There is a dire need of funds to protect vulnerable populations who are already coping with the impacts of humanitarian crises.
Houssam Chahine, the UNHCR’s head of private-sector partnerships in the Middle East and North Africa, said the pandemic has left tens of millions of refugees across the world more exposed than ever.
The appeal has urged people to help ease the plight by making donations through the Refugee Zakat Fund or offering financial aid through its website.
Zakat, which is one of the five pillars of Islam, is a form of alms giving that is treated as a tax or religious obligation.
The UNHCR’s original Zakat programme had collected almost Dh53 million between 2016 and 2018.
Mr Chahine said the situation of refugees could have a severe impact on the region’s economy and they needed more support than ever.
“Every donation counts and you can make so much of a difference just from home,” he said.
“There is a serious challenge to protect refugees who are not allowed to work right now, or even to go out.
“A family of five could survive on Dh1,800 a month.”
The UNHCR has released a video to promote the campaign. It asks viewers to imagine iftar without food or cities without people.
Mr Chahine said the Covid-19 pandemic has affected everyone and has raised public awareness of just how vulnerable people are.
“Even very rich countries are struggling to cope with the impact of this pandemic,” he said.
“We don’t know how long this will continue for.
“But what this pandemic has shown is the importance of looking after everyone. If just one person is not safe then nobody is.”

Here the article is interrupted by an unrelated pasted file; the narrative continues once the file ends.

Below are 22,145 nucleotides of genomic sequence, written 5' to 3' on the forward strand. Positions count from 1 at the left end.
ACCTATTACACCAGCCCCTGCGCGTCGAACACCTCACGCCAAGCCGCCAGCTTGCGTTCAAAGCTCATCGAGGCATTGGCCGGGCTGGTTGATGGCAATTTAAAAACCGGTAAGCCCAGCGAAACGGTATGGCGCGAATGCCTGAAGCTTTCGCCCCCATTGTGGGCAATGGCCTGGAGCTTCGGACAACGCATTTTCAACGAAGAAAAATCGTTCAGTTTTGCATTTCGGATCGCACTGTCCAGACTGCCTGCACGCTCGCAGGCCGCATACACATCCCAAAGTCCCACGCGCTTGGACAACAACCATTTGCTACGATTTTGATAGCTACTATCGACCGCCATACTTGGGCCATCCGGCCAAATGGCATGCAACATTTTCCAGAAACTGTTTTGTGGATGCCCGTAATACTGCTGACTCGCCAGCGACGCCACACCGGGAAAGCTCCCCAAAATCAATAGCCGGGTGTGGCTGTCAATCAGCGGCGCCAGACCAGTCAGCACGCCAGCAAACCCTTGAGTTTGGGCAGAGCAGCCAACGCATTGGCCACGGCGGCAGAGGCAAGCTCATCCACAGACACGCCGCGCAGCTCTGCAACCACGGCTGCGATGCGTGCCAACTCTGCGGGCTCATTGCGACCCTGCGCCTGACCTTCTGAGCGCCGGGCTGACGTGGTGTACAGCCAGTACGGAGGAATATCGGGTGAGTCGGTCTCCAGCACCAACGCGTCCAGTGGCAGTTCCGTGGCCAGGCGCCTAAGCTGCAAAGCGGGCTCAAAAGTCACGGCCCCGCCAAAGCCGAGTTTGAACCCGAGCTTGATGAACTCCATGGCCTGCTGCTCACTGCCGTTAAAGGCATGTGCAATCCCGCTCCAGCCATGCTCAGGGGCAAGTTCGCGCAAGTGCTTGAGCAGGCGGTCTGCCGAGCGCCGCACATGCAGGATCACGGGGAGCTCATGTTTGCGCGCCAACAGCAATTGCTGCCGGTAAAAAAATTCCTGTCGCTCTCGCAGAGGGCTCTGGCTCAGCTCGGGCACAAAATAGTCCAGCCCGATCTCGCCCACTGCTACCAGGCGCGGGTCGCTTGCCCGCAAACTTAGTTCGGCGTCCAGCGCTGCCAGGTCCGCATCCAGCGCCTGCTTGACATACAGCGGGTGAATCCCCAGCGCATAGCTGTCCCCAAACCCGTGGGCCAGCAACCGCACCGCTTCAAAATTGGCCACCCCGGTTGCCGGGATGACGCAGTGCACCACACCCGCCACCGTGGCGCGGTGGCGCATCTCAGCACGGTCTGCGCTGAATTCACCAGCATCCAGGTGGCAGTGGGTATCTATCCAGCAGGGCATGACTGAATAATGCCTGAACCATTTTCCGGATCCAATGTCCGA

He said the UNHCR campaign was not focusing only on making cash donations to refugee families who were struggling to cope.
The organisation is also working with local governments to invest in water, sanitation, hygiene and healthcare.
It also raises awareness in refugee camps to prevent the spread of the virus and helps in building isolation units in case of infections.
“There are more than 70 million who are displaced across the world and more than 60 per cent are in the Mena region,” Mr Chahine said.
“Those numbers are rising all the time. In 2018 alone, there were 2.3 million added to the figure.”
Mr Chahine said that millions of displaced people were in quarantine during the holy month without any income.
Helping refugees was not just about helping individuals as donations help boost the economies of the countries hosting them, he said.
“More than 80 per cent of the world’s displaced are being hosted in countries with low to middle incomes,” he said.
“The healthcare is not strong in those nations but the refugees will spend their money in the countries they are in which will boost the economies.
“We are also putting a focus on the host communities.”
People who wish to support the campaign can do so on zakat.unhcr.org or giving.unhcr.org/Ramadan